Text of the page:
Bruckhausen, the former working class neighbourhood that adjoins to the vast August Thyssen Hütte steel mill in Duisburg, Germany, in the early 1950ies.
Ironically Bruckhausen looks much the same nowadays again because the ThyssenKrupp steel company and the administration of Duisburg have decided to tear it down in favour of a huge park.


5 dicembre 2007 strage alla thyssenkrupp

The image done in 1953 shows the August Thyssen Hütte steel works in Duisburg Hamborn, Germany.
The furnaces shown are, left to right: 7,6,5,4,3,2. Number one is hidden by the steam cloud from the attached coking plant August Thyssen. Blast furnaces 8 and 9 are to the left and not included. In the center of the image the headgear of coal mine Friedrich Thyssen,shaft 7 is to be seen.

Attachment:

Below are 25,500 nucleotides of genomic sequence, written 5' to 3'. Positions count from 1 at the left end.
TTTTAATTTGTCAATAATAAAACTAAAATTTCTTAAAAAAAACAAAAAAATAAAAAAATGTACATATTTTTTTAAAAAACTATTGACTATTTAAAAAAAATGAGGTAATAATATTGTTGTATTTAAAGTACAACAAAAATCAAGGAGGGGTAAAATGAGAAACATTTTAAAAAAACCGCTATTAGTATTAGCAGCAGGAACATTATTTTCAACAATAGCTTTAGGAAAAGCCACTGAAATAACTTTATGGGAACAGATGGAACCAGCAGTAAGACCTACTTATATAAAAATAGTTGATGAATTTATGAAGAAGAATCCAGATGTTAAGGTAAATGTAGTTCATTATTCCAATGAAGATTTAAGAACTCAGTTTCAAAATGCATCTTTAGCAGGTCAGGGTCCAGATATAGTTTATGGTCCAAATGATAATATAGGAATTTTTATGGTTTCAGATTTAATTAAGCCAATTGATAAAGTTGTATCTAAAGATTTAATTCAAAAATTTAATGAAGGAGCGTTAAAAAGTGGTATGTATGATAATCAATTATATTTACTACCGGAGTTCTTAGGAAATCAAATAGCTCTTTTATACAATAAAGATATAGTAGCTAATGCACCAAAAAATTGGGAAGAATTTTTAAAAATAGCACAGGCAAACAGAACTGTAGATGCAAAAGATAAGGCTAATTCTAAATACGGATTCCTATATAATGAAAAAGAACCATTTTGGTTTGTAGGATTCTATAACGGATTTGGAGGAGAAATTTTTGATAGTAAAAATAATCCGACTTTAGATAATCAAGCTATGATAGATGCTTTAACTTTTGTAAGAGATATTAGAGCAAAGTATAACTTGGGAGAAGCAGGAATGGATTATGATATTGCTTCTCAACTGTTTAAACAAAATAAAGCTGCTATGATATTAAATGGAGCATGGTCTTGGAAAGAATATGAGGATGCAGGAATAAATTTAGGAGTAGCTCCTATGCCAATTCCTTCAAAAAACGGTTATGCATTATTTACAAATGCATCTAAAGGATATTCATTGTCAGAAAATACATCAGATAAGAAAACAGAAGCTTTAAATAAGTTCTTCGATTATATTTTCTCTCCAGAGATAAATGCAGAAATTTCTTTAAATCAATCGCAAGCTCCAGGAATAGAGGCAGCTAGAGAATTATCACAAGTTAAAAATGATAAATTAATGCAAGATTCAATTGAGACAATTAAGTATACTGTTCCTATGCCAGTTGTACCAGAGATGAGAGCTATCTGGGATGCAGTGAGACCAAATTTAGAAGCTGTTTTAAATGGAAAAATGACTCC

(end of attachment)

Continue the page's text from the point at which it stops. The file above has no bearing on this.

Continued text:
ThyssenKrupp AG is a German conglomerate that deals with a variety of industries. From steel, engineering, and capital goods such as components and systems for the automotive industry, elevators, and escalators, ThyssenKrupp is a German powerhouse. Germany is phasing out nuclear power by 2022, and by 2050, plans on becoming almost completely dependent on renewables as a source of energy. So, what does this have to do with me? Well, on top of majoring in International Relations, I’m also a German major concentrating in International Business. ThyssenKrupp is a business and it’s pretty international. Not only that, I’m currently writing a research paper on Germany’s renewable energy endeavor and ThyssenKrupp will be right in the thick of it. And to add even more to that, since I’m an aficionado for architecture/aesthetically pleasing buildings, I’ve noticed that ThyssenKrupp has a pretty nifty headquarters in Essen, Deutschland.